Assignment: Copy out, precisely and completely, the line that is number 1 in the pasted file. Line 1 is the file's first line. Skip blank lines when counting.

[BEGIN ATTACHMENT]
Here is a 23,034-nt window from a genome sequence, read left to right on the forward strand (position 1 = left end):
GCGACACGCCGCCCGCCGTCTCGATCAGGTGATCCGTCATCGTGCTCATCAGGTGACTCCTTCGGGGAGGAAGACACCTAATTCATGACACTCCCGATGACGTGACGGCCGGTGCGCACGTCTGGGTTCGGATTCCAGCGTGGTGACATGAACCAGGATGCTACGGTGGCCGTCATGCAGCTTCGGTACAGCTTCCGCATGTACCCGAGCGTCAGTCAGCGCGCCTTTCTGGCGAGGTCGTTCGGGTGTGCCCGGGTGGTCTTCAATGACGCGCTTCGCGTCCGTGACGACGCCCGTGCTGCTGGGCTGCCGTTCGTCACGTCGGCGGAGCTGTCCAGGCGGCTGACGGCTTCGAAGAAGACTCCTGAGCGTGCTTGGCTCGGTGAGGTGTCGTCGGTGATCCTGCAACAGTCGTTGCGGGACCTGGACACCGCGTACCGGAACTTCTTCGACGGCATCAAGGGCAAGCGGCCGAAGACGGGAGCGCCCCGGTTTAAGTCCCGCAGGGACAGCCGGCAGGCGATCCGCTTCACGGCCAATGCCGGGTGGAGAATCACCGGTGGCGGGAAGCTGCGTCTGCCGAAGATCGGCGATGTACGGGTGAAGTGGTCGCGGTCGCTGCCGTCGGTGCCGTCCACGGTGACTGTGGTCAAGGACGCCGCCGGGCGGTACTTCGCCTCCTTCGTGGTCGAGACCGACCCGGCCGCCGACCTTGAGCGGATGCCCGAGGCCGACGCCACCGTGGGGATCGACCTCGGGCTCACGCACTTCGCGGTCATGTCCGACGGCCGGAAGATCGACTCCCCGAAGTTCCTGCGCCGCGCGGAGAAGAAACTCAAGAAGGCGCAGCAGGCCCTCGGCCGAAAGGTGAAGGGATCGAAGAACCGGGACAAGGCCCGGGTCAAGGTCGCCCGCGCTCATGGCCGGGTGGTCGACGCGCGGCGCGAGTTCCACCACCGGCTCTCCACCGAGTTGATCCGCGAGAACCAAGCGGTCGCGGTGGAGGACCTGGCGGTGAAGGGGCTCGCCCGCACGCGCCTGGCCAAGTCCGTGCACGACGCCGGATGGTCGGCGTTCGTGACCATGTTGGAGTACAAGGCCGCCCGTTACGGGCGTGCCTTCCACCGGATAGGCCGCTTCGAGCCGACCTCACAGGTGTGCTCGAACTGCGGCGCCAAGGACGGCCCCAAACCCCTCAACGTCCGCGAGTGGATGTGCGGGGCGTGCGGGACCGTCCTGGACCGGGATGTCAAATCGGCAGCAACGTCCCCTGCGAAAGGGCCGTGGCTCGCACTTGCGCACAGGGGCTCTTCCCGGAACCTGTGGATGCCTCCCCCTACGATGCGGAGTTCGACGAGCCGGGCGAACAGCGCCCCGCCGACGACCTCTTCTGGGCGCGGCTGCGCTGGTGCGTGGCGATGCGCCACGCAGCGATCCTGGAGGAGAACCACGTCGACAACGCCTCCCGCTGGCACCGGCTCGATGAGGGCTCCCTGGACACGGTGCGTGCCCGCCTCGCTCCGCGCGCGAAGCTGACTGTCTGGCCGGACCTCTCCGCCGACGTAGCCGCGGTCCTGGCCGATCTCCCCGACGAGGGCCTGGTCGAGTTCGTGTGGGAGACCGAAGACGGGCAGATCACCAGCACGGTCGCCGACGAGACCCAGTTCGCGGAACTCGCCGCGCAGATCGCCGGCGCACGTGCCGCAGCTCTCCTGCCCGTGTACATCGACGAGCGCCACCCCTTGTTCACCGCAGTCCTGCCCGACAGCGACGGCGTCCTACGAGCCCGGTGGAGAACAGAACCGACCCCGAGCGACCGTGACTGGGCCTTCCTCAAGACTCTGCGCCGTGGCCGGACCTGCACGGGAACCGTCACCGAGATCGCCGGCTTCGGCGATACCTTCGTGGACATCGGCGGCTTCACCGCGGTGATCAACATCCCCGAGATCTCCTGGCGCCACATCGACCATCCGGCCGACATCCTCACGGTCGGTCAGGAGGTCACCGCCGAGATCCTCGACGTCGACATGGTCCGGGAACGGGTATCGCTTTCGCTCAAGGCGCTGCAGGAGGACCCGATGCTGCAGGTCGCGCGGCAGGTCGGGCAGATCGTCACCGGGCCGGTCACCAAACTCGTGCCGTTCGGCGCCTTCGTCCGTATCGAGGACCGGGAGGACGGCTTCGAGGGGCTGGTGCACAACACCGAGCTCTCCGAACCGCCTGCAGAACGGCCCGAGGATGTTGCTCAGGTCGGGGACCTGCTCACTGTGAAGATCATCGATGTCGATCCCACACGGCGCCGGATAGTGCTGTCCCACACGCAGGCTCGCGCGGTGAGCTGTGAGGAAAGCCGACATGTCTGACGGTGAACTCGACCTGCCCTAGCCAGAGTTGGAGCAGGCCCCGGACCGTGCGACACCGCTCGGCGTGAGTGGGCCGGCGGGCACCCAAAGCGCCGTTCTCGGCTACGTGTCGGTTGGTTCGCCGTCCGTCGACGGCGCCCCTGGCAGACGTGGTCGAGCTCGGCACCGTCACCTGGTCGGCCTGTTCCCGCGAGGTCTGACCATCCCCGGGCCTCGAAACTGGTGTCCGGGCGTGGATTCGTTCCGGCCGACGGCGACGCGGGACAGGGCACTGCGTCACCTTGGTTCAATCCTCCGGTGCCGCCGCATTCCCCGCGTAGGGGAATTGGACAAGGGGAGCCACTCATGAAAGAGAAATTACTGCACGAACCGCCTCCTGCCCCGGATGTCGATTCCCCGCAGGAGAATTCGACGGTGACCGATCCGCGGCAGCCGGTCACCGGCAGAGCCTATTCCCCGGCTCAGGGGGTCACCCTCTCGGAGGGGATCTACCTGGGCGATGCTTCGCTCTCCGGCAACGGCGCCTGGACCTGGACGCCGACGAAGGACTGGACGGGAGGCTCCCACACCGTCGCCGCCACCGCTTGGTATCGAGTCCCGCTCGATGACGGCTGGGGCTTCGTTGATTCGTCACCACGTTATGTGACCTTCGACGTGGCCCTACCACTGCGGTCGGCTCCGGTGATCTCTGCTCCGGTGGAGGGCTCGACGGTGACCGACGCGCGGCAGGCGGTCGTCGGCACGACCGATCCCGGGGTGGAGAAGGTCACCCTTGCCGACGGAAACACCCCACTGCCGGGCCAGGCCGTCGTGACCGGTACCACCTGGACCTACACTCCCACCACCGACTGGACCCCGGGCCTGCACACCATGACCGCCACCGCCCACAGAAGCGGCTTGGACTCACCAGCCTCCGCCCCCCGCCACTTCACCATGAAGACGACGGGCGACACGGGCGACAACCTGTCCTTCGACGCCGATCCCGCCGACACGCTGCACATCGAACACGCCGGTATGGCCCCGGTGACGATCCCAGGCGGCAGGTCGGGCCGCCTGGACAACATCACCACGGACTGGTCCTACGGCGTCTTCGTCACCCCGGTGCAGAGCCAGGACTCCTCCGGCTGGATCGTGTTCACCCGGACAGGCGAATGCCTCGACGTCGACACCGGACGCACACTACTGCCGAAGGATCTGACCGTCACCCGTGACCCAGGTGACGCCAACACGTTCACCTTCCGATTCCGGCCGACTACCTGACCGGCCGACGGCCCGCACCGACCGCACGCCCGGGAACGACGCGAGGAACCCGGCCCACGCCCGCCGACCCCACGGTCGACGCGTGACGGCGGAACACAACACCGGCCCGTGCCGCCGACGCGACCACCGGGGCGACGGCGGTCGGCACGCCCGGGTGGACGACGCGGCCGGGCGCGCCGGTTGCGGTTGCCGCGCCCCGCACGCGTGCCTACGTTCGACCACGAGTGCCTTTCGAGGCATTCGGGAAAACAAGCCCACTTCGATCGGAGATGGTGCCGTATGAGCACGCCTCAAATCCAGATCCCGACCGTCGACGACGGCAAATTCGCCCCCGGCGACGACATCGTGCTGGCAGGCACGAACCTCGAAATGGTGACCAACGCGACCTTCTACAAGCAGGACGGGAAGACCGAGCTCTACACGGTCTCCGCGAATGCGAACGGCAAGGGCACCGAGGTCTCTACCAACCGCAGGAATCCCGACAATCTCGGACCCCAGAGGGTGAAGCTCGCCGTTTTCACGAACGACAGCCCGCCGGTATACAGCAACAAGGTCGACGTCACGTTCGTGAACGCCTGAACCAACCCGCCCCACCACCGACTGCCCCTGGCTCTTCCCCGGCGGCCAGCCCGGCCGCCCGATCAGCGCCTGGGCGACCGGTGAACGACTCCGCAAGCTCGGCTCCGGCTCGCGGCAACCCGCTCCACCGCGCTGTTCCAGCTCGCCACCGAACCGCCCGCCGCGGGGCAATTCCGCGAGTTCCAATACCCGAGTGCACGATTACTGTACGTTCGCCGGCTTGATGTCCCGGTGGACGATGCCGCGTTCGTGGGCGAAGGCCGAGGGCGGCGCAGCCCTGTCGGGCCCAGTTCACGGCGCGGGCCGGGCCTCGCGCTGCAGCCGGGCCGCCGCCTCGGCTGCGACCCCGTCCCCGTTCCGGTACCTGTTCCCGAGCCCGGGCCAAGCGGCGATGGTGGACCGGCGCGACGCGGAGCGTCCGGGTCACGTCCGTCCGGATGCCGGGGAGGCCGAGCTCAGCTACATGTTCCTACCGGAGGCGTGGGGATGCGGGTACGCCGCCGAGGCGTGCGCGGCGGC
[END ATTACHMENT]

Here is a 23,034-nt window from a genome sequence, read left to right on the forward strand (position 1 = left end):